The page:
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Big Picture San Diego Blog

January 8, 2019

In late November 2018, EDC released a new study, San Diego's Precision HealthEcosystem,” which explores the impact of the region’s precision health cluster and quantifies the number of firms, venture capital, and patents, as well the broader cluster across California. The web-based study  precisionhealthSD.org – includes a historic timeline, cluster map, local and state overviews, and a series of video testimonials from local business leaders at CBRE and Rady Children's Institute for Genomic Medicine.

Hear how precision medicine changed the lives of Baby Maverick and Bill Bacon below:

Precision Health: Baby Maverick's Story from San Diego Regional EDC on Vimeo.

 

Precision Health: Bill Bacon's Story from San Diego Regional EDC on Vimeo.

Learn more at precisionhealthSD.org and #precisionhealthSD. Executive summary available here.

January 7, 2019
This op-ed was originally published in the San Diego Union-Tribune, authored by Nikia Clarke, Cynthia Curiel, and Patricia Prado-Olmos.
 
As high school seniors throughout the country complete final exams and eagerly await college acceptance letters, only 37 percent of Hispanic and black students in San Diego will be college-ready when they finish high school. This lack of preparedness significantly affects San Diego’s competitiveness since these groups already represent a large (and growing) part of our population. And while talent attraction efforts are an important facet of economic growth, the nationwide competition for skilled talent combined with San Diego’s high cost of living make relocating talent from elsewhere increasingly difficult. Now more than ever, San Diego employers must focus on building a strong local talent pipeline, or we — as a region — simply won’t survive.
 
The success of San Diego’s innovation economy is inextricably linked to the region’s talent pool. In fact, projections indicate that San Diego will need to double its annual production of high-skilled college graduates by the year 2030 in order to meet the demands of the future economy, ultimately developing interventions that impact today’s seventh-graders. Though this can only happen through extensive systemic changes, we can rest assured knowing that we don’t have to look far to access a viable workforce. San Diego doesn’t have a talent supply problem; it has a talent development problem.
 
San Diego is home to a large pool of untapped talent that is vastly underrepresented in the innovation economy. Hispanics represent San Diego’s fastest growing population and will become the region’s largest demographic group by 2030; yet 85 percent of Hispanics in the region do not hold a bachelor’s degree. This presents an opportunity for employers to develop this local talent and create sustainable inflows of new employees directly from their surrounding communities.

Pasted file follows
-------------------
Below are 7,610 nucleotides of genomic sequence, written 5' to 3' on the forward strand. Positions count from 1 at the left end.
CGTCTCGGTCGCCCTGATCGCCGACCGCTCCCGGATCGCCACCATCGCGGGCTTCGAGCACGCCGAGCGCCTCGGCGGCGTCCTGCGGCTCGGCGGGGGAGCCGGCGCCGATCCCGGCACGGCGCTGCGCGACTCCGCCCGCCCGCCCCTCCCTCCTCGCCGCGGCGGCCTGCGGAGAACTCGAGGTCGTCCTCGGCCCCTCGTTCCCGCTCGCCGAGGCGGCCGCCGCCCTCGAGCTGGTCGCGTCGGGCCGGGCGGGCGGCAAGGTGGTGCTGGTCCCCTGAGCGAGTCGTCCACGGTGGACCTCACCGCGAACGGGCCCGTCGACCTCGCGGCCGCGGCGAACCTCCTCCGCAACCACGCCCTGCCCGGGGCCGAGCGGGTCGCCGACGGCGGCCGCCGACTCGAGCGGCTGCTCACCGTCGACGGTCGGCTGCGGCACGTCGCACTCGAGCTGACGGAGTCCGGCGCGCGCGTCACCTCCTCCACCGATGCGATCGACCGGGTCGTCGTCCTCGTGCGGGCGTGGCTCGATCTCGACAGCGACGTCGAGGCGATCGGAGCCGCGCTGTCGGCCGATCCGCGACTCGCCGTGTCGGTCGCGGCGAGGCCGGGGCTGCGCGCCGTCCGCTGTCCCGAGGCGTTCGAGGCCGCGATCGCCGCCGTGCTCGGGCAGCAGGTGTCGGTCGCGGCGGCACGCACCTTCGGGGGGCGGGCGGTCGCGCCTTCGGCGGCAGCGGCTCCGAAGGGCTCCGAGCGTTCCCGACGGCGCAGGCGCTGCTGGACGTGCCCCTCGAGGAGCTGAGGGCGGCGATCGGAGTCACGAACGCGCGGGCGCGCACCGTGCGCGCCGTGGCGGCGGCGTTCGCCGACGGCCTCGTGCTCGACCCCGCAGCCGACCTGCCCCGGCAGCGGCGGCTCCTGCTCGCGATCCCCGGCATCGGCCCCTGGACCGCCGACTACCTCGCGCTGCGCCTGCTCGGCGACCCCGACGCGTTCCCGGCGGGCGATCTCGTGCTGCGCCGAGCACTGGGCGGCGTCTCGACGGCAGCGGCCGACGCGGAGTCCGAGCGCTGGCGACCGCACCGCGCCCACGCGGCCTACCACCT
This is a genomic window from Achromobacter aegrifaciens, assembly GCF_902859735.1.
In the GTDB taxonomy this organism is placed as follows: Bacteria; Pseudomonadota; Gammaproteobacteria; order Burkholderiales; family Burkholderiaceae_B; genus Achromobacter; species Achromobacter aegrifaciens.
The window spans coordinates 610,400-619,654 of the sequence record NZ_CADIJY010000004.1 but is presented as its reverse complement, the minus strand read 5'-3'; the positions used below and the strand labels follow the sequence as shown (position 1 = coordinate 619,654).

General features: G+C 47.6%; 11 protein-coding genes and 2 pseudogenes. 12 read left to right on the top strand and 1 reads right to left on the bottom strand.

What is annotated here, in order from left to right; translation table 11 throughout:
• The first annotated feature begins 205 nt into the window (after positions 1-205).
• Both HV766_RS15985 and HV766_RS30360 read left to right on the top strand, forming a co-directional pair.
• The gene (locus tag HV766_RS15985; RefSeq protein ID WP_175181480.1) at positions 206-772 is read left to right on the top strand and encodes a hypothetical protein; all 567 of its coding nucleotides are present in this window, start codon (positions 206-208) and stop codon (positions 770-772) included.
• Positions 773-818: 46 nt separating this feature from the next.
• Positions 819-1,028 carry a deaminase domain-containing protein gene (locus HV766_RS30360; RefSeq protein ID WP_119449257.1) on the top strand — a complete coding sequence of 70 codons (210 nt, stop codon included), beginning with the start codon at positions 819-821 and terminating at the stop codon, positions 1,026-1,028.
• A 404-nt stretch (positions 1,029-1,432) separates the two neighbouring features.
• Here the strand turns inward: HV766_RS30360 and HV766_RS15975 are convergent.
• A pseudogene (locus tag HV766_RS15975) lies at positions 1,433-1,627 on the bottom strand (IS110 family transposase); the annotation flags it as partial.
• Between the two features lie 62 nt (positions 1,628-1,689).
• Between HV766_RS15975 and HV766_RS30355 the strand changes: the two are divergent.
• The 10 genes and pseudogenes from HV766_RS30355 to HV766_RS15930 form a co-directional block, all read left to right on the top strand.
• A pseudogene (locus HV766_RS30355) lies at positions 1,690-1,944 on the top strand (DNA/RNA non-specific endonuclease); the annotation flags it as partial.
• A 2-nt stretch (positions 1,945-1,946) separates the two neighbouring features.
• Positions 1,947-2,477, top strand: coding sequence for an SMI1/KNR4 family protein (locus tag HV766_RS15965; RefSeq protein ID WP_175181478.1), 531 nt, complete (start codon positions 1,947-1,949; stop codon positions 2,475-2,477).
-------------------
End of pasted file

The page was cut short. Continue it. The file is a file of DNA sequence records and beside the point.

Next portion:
To address these regional challenges, the San Diego Regional Economic Development Corp. (EDC) launched an Inclusive Growth initiative this year, and convened an employer-led steering committee to help develop and drive an agenda that maximizes economic growth through inclusion. Informing this work, EDC recently released an interactive web study — talent.inclusivesd.org — indicating that talent shortages pose a significant threat to San Diego’s economic sustainability.
 
The 40-company steering committee is encouraging other employers to focus efforts on talent development programs that directly equip the local workforce with the skills they seek in employees. The committee has endorsed “20,000 skilled workers by 2030” as a regional goal, along with a set of employer-focused recommendations around transparency, engagement and investment. These recommendations serve to build a platform in which people can track the region’s progress, as well as provide employers with programs they can adopt and implement at their own organizations.
 
As a key leader in EDC’s Inclusive Growth Steering Committee, defense technology company Northrop Grumman plans to pilot a talent pipeline program in 2019 that will link STEM education opportunities from K-12 through college. The company is creating a new pathway for high school students to obtain STEM-focused degrees through close collaboration with local community colleges and practical on-the-job experience. By helping reduce the barriers many face when considering college, Northrop seeks to empower students and their families to pursue both educational and career opportunities, while creating a sustainable source of high-skilled talent.
 
Cal State San Marcos, another steering committee leader, has collaborated with Northrop Grumman to ensure that local education systems and curriculum are equipping students with the skills required to fill these higher-paying jobs. Cal State San Marcos works closely with a range of industries to design academic programs connected to workforce needs, such as a master’s of science in cybersecurity and the university’s newly launched engineering program.
 
Inclusive growth is not just about “doing the right thing” — it’s about economics, and making sure our community is set up for success. In 2019, EDC will continue to work with its steering committee to develop employer-focused recommendations around two other inclusive growth goals: equipping small businesses to compete and addressing the affordability crisis.